ISPs to have coordinated response to website blocking

First use of anti-piracy legislation

Internet service providers that will be affected by prospective Federal Court injunctions ordering them to block subscriber access to specified piracy-linked websites are moving to ensure the process is as streamlined as possible.

Industry body Communications Alliance has released a statement indicating a number of its members that will be affected by moves from Village Roadshow and Foxtel to obtain court orders compelling them to block websites, including the Pirate Bay and SolarMovie, “have prepared a consistent response to a prospective court order to block a website”.

ISPs and representatives of rights holders have been in discussions over the court action, Communications Alliance said.

Last year the government introduced and passed the anti-piracy legislation the legislation allows rights holders to seek website-blocking injunctions.

During a parliamentary inquiry into the legislation, Communications Alliance indicated it saw a role for a potential website-blocking mechanism.

Village’s and Foxtel’s moves to obtain injunctions come in the wake of telcos and rights holders being unable to finalise a copyright notice scheme that would see alleged illicit downloaders be sent a series of warning notices.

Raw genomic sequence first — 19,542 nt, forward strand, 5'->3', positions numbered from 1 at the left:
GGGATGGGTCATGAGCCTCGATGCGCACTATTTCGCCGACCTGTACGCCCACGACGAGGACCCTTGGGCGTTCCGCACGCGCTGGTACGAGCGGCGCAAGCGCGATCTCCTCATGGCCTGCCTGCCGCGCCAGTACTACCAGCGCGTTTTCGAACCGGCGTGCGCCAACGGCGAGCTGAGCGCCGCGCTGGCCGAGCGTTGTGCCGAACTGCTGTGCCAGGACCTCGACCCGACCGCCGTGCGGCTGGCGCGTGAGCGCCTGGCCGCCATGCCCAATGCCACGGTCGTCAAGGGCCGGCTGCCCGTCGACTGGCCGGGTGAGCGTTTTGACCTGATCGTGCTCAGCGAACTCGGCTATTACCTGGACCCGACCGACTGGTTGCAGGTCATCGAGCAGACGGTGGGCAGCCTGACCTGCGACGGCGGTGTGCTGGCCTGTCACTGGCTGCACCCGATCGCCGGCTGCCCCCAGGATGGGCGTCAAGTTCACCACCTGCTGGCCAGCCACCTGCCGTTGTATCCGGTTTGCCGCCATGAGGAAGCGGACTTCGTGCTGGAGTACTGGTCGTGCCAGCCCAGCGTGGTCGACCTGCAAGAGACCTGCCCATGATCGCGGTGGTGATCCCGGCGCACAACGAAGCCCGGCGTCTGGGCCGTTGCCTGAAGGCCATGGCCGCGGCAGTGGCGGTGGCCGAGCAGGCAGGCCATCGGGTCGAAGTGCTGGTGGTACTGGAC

The attempt to impose website blocks also come after the long-running, piracy-related Dallas Buyers Club court saga came to an end.

The coordination between ISPs “aims to ensure that the court process is as streamlined and expeditious as possible, which in turn will help reduce costs and also save the Court’s time,” said the Communications Alliance statement issued today.

ISPs are not liable for costs unless they seek to oppose an application for a site-blocking injunction.

“International experience has shown that site-blocking is more of a PR stunt than an effective solution to the unlawful downloading of content,” Internet Australia CEO Laurie Patton said.

“You close them down and they reappear in no time on another site.”

“It would be in the best interests of content producers, as opposed to content distributors, if we all accepted that the main reason why most people unlawfully download is that they can’t get what they want through legitimate channels,” Patton said.

“There is ample research evidence that people are willing to pay if they can get the content they’re after. In fact, surveys show that the people who ‘pirate’ are also among the most active legal downloaders.”

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